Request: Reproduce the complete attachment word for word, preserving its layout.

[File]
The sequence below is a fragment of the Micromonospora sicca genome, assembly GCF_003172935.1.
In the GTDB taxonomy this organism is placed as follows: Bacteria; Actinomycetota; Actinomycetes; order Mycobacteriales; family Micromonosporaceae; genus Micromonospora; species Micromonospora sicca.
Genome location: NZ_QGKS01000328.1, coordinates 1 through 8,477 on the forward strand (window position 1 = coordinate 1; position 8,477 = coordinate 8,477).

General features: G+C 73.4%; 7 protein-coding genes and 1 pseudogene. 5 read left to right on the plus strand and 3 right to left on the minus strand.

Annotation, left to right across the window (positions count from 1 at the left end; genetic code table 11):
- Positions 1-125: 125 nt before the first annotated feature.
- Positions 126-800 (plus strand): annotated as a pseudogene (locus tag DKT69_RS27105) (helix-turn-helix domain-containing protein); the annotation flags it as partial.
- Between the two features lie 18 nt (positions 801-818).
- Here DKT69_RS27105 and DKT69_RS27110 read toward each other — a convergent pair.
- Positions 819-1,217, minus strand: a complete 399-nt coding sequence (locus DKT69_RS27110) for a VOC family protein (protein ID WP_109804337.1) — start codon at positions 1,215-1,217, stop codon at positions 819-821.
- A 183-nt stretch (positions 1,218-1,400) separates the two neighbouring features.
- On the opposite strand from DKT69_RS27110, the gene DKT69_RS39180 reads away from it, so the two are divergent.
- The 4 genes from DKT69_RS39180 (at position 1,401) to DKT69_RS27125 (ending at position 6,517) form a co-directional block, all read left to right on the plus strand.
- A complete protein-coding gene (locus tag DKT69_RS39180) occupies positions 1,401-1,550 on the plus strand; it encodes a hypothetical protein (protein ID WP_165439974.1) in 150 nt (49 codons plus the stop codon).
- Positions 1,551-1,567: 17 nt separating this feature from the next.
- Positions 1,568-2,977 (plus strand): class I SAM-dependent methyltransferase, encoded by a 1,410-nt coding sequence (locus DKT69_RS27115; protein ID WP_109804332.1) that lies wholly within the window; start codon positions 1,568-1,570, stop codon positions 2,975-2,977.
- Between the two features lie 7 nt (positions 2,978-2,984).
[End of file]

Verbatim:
The sequence below is a fragment of the Micromonospora sicca genome, assembly GCF_003172935.1.
In the GTDB taxonomy this organism is placed as follows: Bacteria; Actinomycetota; Actinomycetes; order Mycobacteriales; family Micromonosporaceae; genus Micromonospora; species Micromonospora sicca.
Genome location: NZ_QGKS01000328.1, coordinates 1 through 8,477 on the forward strand (window position 1 = coordinate 1; position 8,477 = coordinate 8,477).

General features: G+C 73.4%; 7 protein-coding genes and 1 pseudogene. 5 read left to right on the plus strand and 3 right to left on the minus strand.

Annotation, left to right across the window (positions count from 1 at the left end; genetic code table 11):
- Positions 1-125: 125 nt before the first annotated feature.
- Positions 126-800 (plus strand): annotated as a pseudogene (locus tag DKT69_RS27105) (helix-turn-helix domain-containing protein); the annotation flags it as partial.
- Between the two features lie 18 nt (positions 801-818).
- Here DKT69_RS27105 and DKT69_RS27110 read toward each other — a convergent pair.
- Positions 819-1,217, minus strand: a complete 399-nt coding sequence (locus DKT69_RS27110) for a VOC family protein (protein ID WP_109804337.1) — start codon at positions 1,215-1,217, stop codon at positions 819-821.
- A 183-nt stretch (positions 1,218-1,400) separates the two neighbouring features.
- On the opposite strand from DKT69_RS27110, the gene DKT69_RS39180 reads away from it, so the two are divergent.
- The 4 genes from DKT69_RS39180 (at position 1,401) to DKT69_RS27125 (ending at position 6,517) form a co-directional block, all read left to right on the plus strand.
- A complete protein-coding gene (locus tag DKT69_RS39180) occupies positions 1,401-1,550 on the plus strand; it encodes a hypothetical protein (protein ID WP_165439974.1) in 150 nt (49 codons plus the stop codon).
- Positions 1,551-1,567: 17 nt separating this feature from the next.
- Positions 1,568-2,977 (plus strand): class I SAM-dependent methyltransferase, encoded by a 1,410-nt coding sequence (locus DKT69_RS27115; protein ID WP_109804332.1) that lies wholly within the window; start codon positions 1,568-1,570, stop codon positions 2,975-2,977.
- Between the two features lie 7 nt (positions 2,978-2,984).